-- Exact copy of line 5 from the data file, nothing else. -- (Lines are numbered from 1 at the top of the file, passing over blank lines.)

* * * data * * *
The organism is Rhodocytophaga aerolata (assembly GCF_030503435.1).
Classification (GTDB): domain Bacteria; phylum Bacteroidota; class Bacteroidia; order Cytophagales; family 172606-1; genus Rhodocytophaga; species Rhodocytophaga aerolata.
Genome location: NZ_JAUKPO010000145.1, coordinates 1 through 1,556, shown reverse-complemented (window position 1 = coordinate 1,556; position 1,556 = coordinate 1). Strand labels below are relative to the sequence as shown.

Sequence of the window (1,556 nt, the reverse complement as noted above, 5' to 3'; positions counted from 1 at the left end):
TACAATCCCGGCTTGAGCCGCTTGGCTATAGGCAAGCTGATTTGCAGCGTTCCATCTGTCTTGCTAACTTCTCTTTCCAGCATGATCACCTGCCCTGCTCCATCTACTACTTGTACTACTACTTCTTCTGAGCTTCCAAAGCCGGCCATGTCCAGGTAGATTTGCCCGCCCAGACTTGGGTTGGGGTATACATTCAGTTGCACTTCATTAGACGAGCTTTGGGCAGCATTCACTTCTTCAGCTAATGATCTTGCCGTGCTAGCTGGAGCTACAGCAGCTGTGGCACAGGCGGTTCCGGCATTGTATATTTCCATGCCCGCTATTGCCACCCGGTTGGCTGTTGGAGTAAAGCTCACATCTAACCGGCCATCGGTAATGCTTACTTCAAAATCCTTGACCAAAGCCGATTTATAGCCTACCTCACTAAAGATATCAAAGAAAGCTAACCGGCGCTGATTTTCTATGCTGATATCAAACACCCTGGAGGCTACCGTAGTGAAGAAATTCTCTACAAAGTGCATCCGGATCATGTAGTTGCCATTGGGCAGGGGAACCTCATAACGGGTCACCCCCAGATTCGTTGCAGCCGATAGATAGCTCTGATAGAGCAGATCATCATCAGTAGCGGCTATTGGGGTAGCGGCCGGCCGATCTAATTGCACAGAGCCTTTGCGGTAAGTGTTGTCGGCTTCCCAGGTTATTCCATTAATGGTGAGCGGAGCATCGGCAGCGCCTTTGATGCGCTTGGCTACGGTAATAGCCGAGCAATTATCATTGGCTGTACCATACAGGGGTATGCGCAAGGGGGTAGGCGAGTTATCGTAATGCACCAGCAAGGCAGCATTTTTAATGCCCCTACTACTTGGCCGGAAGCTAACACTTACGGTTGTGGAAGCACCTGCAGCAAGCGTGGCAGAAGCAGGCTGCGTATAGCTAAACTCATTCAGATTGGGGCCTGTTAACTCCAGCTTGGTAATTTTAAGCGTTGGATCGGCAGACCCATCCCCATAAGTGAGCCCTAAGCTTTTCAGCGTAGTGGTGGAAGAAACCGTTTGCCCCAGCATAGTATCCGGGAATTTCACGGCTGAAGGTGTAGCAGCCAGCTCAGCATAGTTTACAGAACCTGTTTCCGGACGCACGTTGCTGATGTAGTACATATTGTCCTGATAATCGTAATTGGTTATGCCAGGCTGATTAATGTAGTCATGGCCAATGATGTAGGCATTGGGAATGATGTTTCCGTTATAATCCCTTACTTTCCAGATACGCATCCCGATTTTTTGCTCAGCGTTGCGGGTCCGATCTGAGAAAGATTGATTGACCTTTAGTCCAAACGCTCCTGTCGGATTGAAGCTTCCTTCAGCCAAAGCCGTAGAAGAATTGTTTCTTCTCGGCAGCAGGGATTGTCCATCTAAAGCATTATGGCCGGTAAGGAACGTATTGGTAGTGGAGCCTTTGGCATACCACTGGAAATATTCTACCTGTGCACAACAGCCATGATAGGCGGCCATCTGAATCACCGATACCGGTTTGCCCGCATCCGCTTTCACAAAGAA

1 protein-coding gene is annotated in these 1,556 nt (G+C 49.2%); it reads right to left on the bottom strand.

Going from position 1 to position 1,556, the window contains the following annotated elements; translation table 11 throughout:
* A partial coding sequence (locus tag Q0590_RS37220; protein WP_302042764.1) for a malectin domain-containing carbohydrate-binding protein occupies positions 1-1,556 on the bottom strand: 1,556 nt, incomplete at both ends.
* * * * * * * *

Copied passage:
TACAATCCCGGCTTGAGCCGCTTGGCTATAGGCAAGCTGATTTGCAGCGTTCCATCTGTCTTGCTAACTTCTCTTTCCAGCATGATCACCTGCCCTGCTCCATCTACTACTTGTACTACTACTTCTTCTGAGCTTCCAAAGCCGGCCATGTCCAGGTAGATTTGCCCGCCCAGACTTGGGTTGGGGTATACATTCAGTTGCACTTCATTAGACGAGCTTTGGGCAGCATTCACTTCTTCAGCTAATGATCTTGCCGTGCTAGCTGGAGCTACAGCAGCTGTGGCACAGGCGGTTCCGGCATTGTATATTTCCATGCCCGCTATTGCCACCCGGTTGGCTGTTGGAGTAAAGCTCACATCTAACCGGCCATCGGTAATGCTTACTTCAAAATCCTTGACCAAAGCCGATTTATAGCCTACCTCACTAAAGATATCAAAGAAAGCTAACCGGCGCTGATTTTCTATGCTGATATCAAACACCCTGGAGGCTACCGTAGTGAAGAAATTCTCTACAAAGTGCATCCGGATCATGTAGTTGCCATTGGGCAGGGGAACCTCATAACGGGTCACCCCCAGATTCGTTGCAGCCGATAGATAGCTCTGATAGAGCAGATCATCATCAGTAGCGGCTATTGGGGTAGCGGCCGGCCGATCTAATTGCACAGAGCCTTTGCGGTAAGTGTTGTCGGCTTCCCAGGTTATTCCATTAATGGTGAGCGGAGCATCGGCAGCGCCTTTGATGCGCTTGGCTACGGTAATAGCCGAGCAATTATCATTGGCTGTACCATACAGGGGTATGCGCAAGGGGGTAGGCGAGTTATCGTAATGCACCAGCAAGGCAGCATTTTTAATGCCCCTACTACTTGGCCGGAAGCTAACACTTACGGTTGTGGAAGCACCTGCAGCAAGCGTGGCAGAAGCAGGCTGCGTATAGCTAAACTCATTCAGATTGGGGCCTGTTAACTCCAGCTTGGTAATTTTAAGCGTTGGATCGGCAGACCCATCCCCATAAGTGAGCCCTAAGCTTTTCAGCGTAGTGGTGGAAGAAACCGTTTGCCCCAGCATAGTATCCGGGAATTTCACGGCTGAAGGTGTAGCAGCCAGCTCAGCATAGTTTACAGAACCTGTTTCCGGACGCACGTTGCTGATGTAGTACATATTGTCCTGATAATCGTAATTGGTTATGCCAGGCTGATTAATGTAGTCATGGCCAATGATGTAGGCATTGGGAATGATGTTTCCGTTATAATCCCTTACTTTCCAGATACGCATCCCGATTTTTTGCTCAGCGTTGCGGGTCCGATCTGAGAAAGATTGATTGACCTTTAGTCCAAACGCTCCTGTCGGATTGAAGCTTCCTTCAGCCAAAGCCGTAGAAGAATTGTTTCTTCTCGGCAGCAGGGATTGTCCATCTAAAGCATTATGGCCGGTAAGGAACGTATTGGTAGTGGAGCCTTTGGCATACCACTGGAAATATTCTACCTGTGCACAACAGCCATGATAGGCGGCCATCTGAATCACCGATACCGGTTTGCCCGCATCCGCTTTCACAAAGAA